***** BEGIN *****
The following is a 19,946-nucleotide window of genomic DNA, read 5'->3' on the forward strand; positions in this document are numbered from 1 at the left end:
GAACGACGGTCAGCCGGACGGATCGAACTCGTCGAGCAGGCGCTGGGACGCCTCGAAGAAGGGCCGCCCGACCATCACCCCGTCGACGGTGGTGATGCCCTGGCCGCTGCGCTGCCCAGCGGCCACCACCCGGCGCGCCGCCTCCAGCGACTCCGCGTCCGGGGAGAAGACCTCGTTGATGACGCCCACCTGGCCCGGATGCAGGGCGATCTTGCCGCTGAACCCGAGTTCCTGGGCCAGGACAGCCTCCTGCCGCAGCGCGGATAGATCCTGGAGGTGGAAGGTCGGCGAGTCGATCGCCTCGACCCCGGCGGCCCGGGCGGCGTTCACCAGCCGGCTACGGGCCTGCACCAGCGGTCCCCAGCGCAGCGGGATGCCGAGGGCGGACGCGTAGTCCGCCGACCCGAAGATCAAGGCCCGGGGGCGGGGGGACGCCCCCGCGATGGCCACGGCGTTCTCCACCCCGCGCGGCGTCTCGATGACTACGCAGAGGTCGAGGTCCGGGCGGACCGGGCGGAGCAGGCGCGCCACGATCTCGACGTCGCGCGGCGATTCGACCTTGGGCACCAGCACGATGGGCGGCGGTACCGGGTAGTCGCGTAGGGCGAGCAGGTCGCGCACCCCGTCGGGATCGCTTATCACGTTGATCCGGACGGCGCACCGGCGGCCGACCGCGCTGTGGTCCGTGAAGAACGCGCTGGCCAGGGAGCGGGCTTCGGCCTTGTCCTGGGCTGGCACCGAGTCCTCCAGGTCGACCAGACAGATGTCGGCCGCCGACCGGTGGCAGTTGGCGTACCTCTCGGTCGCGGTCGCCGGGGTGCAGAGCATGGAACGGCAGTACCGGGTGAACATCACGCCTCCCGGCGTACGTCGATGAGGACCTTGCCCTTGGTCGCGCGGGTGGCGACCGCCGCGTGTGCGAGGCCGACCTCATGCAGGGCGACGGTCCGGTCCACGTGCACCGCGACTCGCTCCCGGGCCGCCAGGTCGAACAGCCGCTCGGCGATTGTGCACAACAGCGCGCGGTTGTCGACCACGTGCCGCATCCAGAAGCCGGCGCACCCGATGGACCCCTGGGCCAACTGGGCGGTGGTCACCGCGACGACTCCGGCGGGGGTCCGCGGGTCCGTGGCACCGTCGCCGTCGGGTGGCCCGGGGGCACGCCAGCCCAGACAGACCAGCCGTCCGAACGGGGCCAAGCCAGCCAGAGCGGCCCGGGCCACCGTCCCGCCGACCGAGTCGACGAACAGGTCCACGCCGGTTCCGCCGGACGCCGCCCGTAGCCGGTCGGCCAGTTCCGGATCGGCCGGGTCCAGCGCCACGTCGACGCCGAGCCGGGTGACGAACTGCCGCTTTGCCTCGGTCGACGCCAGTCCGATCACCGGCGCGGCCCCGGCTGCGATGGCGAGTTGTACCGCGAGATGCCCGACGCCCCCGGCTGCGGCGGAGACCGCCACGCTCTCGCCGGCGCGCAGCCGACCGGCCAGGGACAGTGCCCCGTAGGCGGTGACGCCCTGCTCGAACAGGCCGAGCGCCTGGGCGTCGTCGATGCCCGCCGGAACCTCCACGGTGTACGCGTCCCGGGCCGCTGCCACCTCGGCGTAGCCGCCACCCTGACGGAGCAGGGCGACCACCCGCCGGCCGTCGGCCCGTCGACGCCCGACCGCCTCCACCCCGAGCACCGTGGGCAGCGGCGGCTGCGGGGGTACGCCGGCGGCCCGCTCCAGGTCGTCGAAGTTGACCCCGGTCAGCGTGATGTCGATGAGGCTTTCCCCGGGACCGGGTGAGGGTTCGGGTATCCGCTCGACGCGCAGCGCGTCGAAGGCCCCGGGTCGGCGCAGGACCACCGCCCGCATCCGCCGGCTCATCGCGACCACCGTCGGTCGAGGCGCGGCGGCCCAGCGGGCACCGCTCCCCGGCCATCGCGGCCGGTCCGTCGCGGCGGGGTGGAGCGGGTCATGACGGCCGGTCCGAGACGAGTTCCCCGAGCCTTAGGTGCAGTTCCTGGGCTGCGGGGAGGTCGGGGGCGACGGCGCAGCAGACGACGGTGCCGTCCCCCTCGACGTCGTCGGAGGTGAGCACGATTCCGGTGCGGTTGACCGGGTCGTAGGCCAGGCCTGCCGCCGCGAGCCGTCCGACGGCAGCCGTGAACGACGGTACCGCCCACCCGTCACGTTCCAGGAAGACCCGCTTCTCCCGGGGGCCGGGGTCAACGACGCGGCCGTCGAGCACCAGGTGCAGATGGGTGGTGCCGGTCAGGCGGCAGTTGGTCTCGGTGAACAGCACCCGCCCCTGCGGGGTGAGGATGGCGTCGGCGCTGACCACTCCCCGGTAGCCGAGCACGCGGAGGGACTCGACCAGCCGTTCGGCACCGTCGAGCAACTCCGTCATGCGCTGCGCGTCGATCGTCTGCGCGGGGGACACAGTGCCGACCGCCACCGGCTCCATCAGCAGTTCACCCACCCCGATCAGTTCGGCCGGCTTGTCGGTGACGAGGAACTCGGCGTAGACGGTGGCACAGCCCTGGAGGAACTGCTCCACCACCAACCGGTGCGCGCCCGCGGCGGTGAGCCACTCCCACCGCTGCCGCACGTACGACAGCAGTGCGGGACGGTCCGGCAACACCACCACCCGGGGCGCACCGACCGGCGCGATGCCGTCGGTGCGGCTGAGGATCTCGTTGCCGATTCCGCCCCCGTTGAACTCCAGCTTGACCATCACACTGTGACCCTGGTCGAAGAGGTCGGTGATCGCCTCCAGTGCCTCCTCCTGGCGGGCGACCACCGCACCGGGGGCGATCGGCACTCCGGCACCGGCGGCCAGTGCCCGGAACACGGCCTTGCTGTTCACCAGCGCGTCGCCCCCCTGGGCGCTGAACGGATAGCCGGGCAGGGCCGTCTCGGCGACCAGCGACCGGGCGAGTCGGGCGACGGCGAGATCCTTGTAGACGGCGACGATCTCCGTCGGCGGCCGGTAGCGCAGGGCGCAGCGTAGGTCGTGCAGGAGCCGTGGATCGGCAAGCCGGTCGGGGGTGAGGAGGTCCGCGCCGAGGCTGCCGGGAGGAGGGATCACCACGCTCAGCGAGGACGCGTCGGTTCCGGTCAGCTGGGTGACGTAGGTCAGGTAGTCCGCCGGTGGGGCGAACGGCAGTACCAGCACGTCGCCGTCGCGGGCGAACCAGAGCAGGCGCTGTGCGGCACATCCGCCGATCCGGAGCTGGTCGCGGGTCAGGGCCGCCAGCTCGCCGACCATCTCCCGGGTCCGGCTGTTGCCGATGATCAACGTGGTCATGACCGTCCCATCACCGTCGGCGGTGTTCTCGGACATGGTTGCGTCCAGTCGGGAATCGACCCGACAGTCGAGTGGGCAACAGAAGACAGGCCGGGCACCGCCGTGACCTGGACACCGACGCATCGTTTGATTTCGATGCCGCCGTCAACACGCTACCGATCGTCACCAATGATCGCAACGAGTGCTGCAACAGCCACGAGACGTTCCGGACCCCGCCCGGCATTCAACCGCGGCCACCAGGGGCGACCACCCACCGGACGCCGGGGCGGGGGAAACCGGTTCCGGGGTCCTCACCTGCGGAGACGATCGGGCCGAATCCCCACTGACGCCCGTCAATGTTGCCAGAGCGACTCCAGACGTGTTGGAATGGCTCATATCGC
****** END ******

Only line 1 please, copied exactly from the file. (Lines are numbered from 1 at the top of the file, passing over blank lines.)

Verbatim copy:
The following is a 19,946-nucleotide window of genomic DNA, read 5'->3' on the forward strand; positions in this document are numbered from 1 at the left end: